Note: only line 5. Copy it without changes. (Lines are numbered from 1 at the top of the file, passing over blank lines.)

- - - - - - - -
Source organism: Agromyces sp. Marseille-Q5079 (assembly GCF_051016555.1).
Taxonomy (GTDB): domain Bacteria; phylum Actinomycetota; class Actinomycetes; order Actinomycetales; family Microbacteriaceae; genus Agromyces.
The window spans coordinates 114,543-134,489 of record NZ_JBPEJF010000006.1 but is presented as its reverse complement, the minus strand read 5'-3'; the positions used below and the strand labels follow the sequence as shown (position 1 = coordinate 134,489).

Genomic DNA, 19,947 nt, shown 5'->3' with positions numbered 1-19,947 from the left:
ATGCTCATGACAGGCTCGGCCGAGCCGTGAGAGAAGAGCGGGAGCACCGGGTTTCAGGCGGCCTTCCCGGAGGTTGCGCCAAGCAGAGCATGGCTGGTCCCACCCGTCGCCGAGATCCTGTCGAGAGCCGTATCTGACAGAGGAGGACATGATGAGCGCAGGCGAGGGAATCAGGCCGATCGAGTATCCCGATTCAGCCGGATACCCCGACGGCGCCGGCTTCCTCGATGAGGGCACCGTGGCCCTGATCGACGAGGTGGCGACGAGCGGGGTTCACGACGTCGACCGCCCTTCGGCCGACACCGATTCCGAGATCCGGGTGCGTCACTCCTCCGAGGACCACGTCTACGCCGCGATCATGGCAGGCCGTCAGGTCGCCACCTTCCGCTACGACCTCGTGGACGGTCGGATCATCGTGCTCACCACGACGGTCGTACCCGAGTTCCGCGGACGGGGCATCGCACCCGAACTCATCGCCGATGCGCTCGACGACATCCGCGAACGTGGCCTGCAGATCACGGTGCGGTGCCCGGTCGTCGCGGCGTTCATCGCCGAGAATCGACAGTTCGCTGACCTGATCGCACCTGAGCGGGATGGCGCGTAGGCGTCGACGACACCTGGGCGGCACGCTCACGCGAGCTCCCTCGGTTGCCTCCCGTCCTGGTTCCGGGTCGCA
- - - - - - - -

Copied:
ATGCTCATGACAGGCTCGGCCGAGCCGTGAGAGAAGAGCGGGAGCACCGGGTTTCAGGCGGCCTTCCCGGAGGTTGCGCCAAGCAGAGCATGGCTGGTCCCACCCGTCGCCGAGATCCTGTCGAGAGCCGTATCTGACAGAGGAGGACATGATGAGCGCAGGCGAGGGAATCAGGCCGATCGAGTATCCCGATTCAGCCGGATACCCCGACGGCGCCGGCTTCCTCGATGAGGGCACCGTGGCCCTGATCGACGAGGTGGCGACGAGCGGGGTTCACGACGTCGACCGCCCTTCGGCCGACACCGATTCCGAGATCCGGGTGCGTCACTCCTCCGAGGACCACGTCTACGCCGCGATCATGGCAGGCCGTCAGGTCGCCACCTTCCGCTACGACCTCGTGGACGGTCGGATCATCGTGCTCACCACGACGGTCGTACCCGAGTTCCGCGGACGGGGCATCGCACCCGAACTCATCGCCGATGCGCTCGACGACATCCGCGAACGTGGCCTGCAGATCACGGTGCGGTGCCCGGTCGTCGCGGCGTTCATCGCCGAGAATCGACAGTTCGCTGACCTGATCGCACCTGAGCGGGATGGCGCGTAGGCGTCGACGACACCTGGGCGGCACGCTCACGCGAGCTCCCTCGGTTGCCTCCCGTCCTGGTTCCGGGTCGCA